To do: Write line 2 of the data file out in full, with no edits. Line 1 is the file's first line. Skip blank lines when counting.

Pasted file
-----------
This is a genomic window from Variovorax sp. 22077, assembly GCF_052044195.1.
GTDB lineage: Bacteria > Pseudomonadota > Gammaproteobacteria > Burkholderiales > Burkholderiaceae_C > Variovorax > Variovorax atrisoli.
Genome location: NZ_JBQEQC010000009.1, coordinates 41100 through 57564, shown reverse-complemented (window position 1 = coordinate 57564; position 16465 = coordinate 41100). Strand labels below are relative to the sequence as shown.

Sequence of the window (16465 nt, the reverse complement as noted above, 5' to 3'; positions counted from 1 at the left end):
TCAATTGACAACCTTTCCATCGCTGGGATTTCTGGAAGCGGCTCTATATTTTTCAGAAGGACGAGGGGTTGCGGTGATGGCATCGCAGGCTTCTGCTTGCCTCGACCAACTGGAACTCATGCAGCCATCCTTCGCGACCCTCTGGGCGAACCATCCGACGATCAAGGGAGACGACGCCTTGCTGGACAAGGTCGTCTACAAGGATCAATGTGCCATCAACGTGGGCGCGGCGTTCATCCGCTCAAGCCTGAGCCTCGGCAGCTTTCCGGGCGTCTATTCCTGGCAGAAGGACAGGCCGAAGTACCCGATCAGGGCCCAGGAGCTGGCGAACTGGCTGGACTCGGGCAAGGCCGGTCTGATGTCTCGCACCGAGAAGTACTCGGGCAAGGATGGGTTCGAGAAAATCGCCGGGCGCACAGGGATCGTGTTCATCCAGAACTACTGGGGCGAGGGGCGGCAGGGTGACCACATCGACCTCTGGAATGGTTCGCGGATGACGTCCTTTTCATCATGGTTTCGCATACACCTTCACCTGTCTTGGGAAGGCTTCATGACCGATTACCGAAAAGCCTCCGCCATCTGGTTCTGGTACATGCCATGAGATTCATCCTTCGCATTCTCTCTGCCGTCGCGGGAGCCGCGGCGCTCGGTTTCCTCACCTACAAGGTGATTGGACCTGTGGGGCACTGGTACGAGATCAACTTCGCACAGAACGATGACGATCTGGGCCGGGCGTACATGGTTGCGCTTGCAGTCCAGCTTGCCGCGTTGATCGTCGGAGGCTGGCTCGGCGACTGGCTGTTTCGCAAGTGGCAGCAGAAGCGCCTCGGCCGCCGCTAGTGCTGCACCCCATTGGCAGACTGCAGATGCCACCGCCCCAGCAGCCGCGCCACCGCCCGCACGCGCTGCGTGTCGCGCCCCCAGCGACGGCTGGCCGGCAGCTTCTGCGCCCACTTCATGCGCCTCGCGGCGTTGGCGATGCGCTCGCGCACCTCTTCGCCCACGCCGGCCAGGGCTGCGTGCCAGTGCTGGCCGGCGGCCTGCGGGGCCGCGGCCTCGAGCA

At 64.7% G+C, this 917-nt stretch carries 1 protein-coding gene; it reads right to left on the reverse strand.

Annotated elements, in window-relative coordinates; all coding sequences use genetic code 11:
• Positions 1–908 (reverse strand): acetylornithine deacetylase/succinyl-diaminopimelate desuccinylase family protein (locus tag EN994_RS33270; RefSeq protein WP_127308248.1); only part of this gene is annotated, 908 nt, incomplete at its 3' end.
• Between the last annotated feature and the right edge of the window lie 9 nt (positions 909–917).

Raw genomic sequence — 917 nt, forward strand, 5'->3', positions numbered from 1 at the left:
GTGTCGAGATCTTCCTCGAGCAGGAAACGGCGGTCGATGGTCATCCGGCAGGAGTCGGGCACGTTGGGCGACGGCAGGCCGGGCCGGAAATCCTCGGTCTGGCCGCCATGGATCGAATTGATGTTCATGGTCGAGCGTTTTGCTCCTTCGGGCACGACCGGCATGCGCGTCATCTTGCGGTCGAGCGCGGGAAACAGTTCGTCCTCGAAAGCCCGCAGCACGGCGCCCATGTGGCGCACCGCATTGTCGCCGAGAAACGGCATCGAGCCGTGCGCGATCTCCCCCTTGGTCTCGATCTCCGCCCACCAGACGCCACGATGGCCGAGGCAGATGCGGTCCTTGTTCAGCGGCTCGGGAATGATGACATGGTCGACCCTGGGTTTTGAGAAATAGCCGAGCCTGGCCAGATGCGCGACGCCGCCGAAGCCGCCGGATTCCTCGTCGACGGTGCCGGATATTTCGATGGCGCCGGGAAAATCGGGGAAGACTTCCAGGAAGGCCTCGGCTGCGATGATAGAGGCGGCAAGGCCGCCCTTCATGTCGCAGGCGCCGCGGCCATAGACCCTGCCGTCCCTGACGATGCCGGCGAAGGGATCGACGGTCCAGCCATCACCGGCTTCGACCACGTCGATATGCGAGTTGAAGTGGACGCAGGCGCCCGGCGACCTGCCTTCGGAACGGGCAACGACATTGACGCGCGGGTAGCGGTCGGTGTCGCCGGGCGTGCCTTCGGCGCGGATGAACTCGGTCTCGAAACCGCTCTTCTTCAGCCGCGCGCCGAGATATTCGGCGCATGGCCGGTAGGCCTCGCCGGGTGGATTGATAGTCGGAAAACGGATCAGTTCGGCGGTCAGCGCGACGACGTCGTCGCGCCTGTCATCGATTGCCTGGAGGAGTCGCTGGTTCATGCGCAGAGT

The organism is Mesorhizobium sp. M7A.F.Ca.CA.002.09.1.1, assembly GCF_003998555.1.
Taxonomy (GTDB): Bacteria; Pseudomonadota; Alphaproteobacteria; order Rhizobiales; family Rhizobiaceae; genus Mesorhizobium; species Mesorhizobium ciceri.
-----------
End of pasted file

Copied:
GTDB lineage: Bacteria > Pseudomonadota > Gammaproteobacteria > Burkholderiales > Burkholderiaceae_C > Variovorax > Variovorax atrisoli.